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Antony Gormley, Angel of the North, 1998 (Photocredit: Wikipedia)

Antony Gormley, Angel of the North, 1998 (Photocredit: Wikipedia)

Gormley’s Angel of the North feels like a guardian. Angels were not always sanitized cuties, flitting about on Tinkerbell wings. Exodus offers instead an Angel of Death and the Archangel Michael sits atop Rome’s Castel Sant’Angelo, as legend has it that he sheathed his sword there to signal the end of the 590 plague. More recently, David Almond’s novel, Skellig, presents a blackened, emaciated excuse for an angel whose return to health keeps pace with that of a critically ill young girl. I chatted Skellig over after its 1999 publication with a guy who knew Almond at school. His sense was that the Angel of the North, completed the year before, resonated through the novel and that Skellig’s arthritic limbs and Gormley’s steel taking flight spoke of the regeneration of the industrial North East.

Liz Berry’s Black Country is a thing of wonder and her poems, winking in the light of her mother’s silver stilettos, are beaten to an airy thinness. The collection is satisfyingly cohesive and its opening poem, Bird, sets the tone. Free verse flies across the page as Berry stages a metamorphosis: ‘I spread my flight-greedy arms / to watch my fingers jewelling like ten hummingbirds, / my feet callousing to knuckly claws. / As my lips calcified to a hooked kiss / silence / then an exultation of larks filled the clouds / and, in my mother’s voice, chorused: / Tek flight , chick, goo far fer the winter.’ The poem’s euphoric and unrestrained, the ‘flight-greedy arms’ conjuring uncontrollable indulgence. In Ovid’s Metamorphoses petrification is often a punishment but, in Berry’s hands, ‘Jewels’ and ‘calcified’ evoke something flashy and substantial, a journey into womanhood, a future full of promise.

Vilhelm Pedersen, illustration for Hans Christian Andersen's The Red Shoes (Photo credit: Wikipedia)

Vilhelm Pedersen, illustration for Hans Christian Andersen’s The Red Shoes (Photo credit: Wikipedia)

The forking paths of the journey offer divergent outcomes and, in The Red Shoes, the shoes feel like a good fit: ‘Crimson. Like flames, like the first sear of blood / that came in the night and daubed a heart on my bedsheets. / They made blushes look pale.’ That crimson, like the first sear of blood, would have us believe that they’re a rite of passage and there’s little to distinguish their jewelled pleasures from those in Bird: ‘On Saturdays, I pressed my lips to the steamy glass / of the shoe-shop window and blew them / a kiss. I was mad for their patent, // rubies that glistened up a dress, / flushed thighs with fever.’ Berry’s lines ooze sexual excitement and the tercets suggest a dance measure but the mood darkens ‘through the waste ground / to the filthy canal’ and ‘I heard the screams of girls who had danced // before me, their ankles severed, /toes / still tapping, white as wounded doves.’ Later in the collection, we read ‘My Mother’s Wedding Shoes.’ The couplets suggest togetherness as ‘I try on your silver stilettos; ones you bought / before I was born, to wear at a wedding perhaps.’ ‘As a girl I longed to be fairytaled by shoes like these / while you kept me in lace-ups, classroom brogues / you’d polish each Sunday so your face shone back. / Now I understand what those plain soles meant: // Walk away, mah wench, from this town, that wedding. / Tek yer books an’ yer sense an’ keep on walking.’ Perhaps this is why Berry’s couplets aren’t quite couplets, why they don’t rhyme — like Heaney’s Clearances 4, or Harrison’s The School of Eloquence — aspiration pushes the chick off the ledge.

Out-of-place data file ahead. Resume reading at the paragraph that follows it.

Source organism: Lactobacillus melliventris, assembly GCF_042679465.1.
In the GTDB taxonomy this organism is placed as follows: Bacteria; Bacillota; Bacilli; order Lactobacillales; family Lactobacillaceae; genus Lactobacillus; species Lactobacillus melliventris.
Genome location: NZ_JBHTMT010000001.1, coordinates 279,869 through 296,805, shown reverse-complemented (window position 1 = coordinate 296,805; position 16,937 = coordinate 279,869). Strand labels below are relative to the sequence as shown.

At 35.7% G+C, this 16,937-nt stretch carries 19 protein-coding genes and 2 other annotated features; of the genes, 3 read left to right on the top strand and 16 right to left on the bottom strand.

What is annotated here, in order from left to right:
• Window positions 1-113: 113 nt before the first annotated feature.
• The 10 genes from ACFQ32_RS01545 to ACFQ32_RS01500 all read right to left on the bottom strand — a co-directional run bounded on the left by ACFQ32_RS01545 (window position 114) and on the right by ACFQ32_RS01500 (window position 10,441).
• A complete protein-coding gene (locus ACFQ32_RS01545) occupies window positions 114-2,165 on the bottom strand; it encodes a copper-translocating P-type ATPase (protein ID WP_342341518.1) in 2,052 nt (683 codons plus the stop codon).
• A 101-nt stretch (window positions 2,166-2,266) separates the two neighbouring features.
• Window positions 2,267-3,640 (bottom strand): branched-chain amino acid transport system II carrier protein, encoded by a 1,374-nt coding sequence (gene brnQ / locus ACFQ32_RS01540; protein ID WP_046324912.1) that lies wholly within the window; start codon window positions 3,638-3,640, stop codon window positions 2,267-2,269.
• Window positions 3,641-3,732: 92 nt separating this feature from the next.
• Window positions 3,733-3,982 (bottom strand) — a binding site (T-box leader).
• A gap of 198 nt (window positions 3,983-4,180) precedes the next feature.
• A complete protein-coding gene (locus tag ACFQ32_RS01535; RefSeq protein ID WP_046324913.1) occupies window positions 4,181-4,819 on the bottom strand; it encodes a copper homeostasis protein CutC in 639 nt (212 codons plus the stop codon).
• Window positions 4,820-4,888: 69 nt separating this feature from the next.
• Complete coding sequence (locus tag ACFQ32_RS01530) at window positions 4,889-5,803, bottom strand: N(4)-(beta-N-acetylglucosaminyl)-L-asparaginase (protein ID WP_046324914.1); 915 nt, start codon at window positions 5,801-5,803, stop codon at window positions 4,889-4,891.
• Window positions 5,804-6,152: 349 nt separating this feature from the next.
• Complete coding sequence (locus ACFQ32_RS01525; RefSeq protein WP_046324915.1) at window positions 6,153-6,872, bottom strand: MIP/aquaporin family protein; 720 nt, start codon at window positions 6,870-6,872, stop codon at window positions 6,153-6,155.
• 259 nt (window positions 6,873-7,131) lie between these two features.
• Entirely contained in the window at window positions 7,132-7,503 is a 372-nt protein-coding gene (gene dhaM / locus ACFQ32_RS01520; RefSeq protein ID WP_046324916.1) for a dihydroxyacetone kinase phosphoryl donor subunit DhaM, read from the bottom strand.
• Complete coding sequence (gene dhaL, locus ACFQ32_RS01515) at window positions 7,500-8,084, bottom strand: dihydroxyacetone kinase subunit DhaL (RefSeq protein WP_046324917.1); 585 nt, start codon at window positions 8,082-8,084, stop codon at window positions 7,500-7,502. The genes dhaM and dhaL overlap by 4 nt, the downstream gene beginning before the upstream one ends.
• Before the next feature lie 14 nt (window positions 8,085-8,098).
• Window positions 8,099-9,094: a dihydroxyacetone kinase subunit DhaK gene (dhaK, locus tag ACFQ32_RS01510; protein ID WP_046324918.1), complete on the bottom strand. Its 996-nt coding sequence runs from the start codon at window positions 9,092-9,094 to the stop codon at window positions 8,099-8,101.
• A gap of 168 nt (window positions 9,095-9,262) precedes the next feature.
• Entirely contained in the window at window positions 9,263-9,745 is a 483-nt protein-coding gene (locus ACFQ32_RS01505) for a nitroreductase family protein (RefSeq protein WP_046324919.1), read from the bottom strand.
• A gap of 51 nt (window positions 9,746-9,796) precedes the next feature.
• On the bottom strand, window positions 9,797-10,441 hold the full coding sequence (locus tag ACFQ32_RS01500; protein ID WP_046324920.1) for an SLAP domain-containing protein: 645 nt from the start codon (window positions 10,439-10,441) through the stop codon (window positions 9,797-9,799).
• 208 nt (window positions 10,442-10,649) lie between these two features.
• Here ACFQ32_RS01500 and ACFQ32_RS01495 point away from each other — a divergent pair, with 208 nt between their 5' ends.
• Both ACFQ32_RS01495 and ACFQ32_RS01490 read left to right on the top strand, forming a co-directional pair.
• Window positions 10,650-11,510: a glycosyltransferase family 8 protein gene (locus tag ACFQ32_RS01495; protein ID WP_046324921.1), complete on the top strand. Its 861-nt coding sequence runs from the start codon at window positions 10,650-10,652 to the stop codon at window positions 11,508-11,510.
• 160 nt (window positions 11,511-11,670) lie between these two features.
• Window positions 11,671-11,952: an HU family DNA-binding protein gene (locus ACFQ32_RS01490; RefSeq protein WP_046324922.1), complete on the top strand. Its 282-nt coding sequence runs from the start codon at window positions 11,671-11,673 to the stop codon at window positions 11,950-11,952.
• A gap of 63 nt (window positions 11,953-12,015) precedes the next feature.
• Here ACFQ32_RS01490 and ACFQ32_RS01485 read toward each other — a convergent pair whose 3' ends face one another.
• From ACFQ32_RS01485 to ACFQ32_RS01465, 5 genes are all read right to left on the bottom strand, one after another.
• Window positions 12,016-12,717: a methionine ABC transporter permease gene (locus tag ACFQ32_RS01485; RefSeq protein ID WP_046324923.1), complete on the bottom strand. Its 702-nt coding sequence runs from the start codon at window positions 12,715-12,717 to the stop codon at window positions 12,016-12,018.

Nail maker's anvil (Photo credit: Andy Mabbett)

Nail maker’s anvil (Photo credit: Andy Mabbett)

Nailmaking offers a different vision of the future – a dark transformation, as the poem’s appraising voice presents woman as little more than an extension of the hammer she swings: ‘The nimble ones was best, / grew sharp and quick as the nails they struck / from the scorching fire.’ ‘Nimble ones’ effaces the workers’ humanity as they grow as sharp as nails and, with ‘tongue skimming the soot on er lips,’ the girl consumes her job as it consumes her.

I’ve barely scratched the surface of this superb collection, this hymn to the West Midlands and act of love. Berry’s poems, even in their darker moments, are lifted by simple pragmatism and the idealism of youth. Put aside The Passionate Shepherd to His Love and ‘Come wi’ me, ban, sum to Tipton-on-Cut, / the real Little Venice, reisty and wild as the midden in August.’

Buy Black Country from Random House